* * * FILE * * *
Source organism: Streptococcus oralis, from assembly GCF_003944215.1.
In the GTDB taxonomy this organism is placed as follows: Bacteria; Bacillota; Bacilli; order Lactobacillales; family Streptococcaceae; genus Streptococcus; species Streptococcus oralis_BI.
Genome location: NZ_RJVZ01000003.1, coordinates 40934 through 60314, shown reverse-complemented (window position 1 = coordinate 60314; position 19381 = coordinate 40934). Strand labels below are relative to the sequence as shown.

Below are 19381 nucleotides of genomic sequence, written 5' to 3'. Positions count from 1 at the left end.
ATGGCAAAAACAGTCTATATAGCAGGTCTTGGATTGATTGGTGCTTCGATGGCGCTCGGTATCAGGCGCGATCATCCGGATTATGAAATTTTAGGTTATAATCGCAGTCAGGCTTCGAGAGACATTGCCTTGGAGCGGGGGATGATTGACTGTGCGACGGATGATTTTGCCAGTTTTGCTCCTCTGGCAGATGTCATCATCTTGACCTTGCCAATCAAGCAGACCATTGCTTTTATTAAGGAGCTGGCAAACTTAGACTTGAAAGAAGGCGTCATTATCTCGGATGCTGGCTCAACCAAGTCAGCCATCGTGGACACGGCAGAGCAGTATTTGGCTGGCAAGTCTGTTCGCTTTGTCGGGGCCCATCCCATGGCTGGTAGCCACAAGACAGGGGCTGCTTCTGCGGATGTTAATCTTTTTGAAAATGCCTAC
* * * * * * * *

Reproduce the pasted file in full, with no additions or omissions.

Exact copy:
Source organism: Streptococcus oralis, from assembly GCF_003944215.1.
In the GTDB taxonomy this organism is placed as follows: Bacteria; Bacillota; Bacilli; order Lactobacillales; family Streptococcaceae; genus Streptococcus; species Streptococcus oralis_BI.
Genome location: NZ_RJVZ01000003.1, coordinates 40934 through 60314, shown reverse-complemented (window position 1 = coordinate 60314; position 19381 = coordinate 40934). Strand labels below are relative to the sequence as shown.

Below are 19381 nucleotides of genomic sequence, written 5' to 3'. Positions count from 1 at the left end.
ATGGCAAAAACAGTCTATATAGCAGGTCTTGGATTGATTGGTGCTTCGATGGCGCTCGGTATCAGGCGCGATCATCCGGATTATGAAATTTTAGGTTATAATCGCAGTCAGGCTTCGAGAGACATTGCCTTGGAGCGGGGGATGATTGACTGTGCGACGGATGATTTTGCCAGTTTTGCTCCTCTGGCAGATGTCATCATCTTGACCTTGCCAATCAAGCAGACCATTGCTTTTATTAAGGAGCTGGCAAACTTAGACTTGAAAGAAGGCGTCATTATCTCGGATGCTGGCTCAACCAAGTCAGCCATCGTGGACACGGCAGAGCAGTATTTGGCTGGCAAGTCTGTTCGCTTTGTCGGGGCCCATCCCATGGCTGGTAGCCACAAGACAGGGGCTGCTTCTGCGGATGTTAATCTTTTTGAAAATGCCTAC